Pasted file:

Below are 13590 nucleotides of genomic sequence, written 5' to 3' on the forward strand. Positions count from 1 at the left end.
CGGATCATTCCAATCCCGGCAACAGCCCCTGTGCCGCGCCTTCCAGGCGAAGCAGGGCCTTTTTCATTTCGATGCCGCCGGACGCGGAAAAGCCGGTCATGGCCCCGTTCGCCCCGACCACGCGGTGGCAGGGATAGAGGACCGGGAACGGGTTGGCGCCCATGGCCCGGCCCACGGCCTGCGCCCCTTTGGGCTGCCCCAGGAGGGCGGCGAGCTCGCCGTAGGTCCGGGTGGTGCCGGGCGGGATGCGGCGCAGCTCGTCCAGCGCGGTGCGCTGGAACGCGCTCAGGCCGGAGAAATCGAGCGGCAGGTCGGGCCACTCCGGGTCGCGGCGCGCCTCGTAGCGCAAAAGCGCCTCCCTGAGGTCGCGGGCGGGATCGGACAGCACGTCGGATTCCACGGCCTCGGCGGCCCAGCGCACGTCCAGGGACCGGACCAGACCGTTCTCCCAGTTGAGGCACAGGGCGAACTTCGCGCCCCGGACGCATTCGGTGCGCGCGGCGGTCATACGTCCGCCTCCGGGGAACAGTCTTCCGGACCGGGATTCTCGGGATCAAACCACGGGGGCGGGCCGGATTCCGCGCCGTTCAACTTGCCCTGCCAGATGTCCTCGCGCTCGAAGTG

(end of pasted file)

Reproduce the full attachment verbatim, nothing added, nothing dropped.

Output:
Below are 13590 nucleotides of genomic sequence, written 5' to 3' on the forward strand. Positions count from 1 at the left end.
CGGATCATTCCAATCCCGGCAACAGCCCCTGTGCCGCGCCTTCCAGGCGAAGCAGGGCCTTTTTCATTTCGATGCCGCCGGACGCGGAAAAGCCGGTCATGGCCCCGTTCGCCCCGACCACGCGGTGGCAGGGATAGAGGACCGGGAACGGGTTGGCGCCCATGGCCCGGCCCACGGCCTGCGCCCCTTTGGGCTGCCCCAGGAGGGCGGCGAGCTCGCCGTAGGTCCGGGTGGTGCCGGGCGGGATGCGGCGCAGCTCGTCCAGCGCGGTGCGCTGGAACGCGCTCAGGCCGGAGAAATCGAGCGGCAGGTCGGGCCACTCCGGGTCGCGGCGCGCCTCGTAGCGCAAAAGCGCCTCCCTGAGGTCGCGGGCGGGATCGGACAGCACGTCGGATTCCACGGCCTCGGCGGCCCAGCGCACGTCCAGGGACCGGACCAGACCGTTCTCCCAGTTGAGGCACAGGGCGAACTTCGCGCCCCGGACGCATTCGGTGCGCGCGGCGGTCATACGTCCGCCTCCGGGGAACAGTCTTCCGGACCGGGATTCTCGGGATCAAACCACGGGGGCGGGCCGGATTCCGCGCCGTTCAACTTGCCCTGCCAGATGTCCTCGCGCTCGAAGTG